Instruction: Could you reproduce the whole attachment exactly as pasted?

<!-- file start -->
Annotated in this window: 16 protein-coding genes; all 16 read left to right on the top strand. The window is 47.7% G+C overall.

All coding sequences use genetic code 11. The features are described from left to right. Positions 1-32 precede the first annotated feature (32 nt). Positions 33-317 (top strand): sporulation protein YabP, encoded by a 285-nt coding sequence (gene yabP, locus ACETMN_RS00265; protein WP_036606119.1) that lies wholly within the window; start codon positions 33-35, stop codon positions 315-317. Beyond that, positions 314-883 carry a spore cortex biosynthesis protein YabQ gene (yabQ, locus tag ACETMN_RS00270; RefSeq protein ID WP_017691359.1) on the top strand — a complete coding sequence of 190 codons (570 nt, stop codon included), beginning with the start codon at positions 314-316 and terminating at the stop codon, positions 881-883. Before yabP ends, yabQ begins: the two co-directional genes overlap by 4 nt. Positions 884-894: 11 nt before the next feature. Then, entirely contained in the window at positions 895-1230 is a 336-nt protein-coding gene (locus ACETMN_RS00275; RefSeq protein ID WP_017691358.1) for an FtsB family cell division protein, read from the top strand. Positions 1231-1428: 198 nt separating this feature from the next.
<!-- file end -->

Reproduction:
Annotated in this window: 16 protein-coding genes; all 16 read left to right on the top strand. The window is 47.7% G+C overall.

All coding sequences use genetic code 11. The features are described from left to right. Positions 1-32 precede the first annotated feature (32 nt). Positions 33-317 (top strand): sporulation protein YabP, encoded by a 285-nt coding sequence (gene yabP, locus ACETMN_RS00265; protein WP_036606119.1) that lies wholly within the window; start codon positions 33-35, stop codon positions 315-317. Beyond that, positions 314-883 carry a spore cortex biosynthesis protein YabQ gene (yabQ, locus tag ACETMN_RS00270; RefSeq protein ID WP_017691359.1) on the top strand — a complete coding sequence of 190 codons (570 nt, stop codon included), beginning with the start codon at positions 314-316 and terminating at the stop codon, positions 881-883. Before yabP ends, yabQ begins: the two co-directional genes overlap by 4 nt. Positions 884-894: 11 nt before the next feature. Then, entirely contained in the window at positions 895-1230 is a 336-nt protein-coding gene (locus ACETMN_RS00275; RefSeq protein ID WP_017691358.1) for an FtsB family cell division protein, read from the top strand. Positions 1231-1428: 198 nt separating this feature from the next.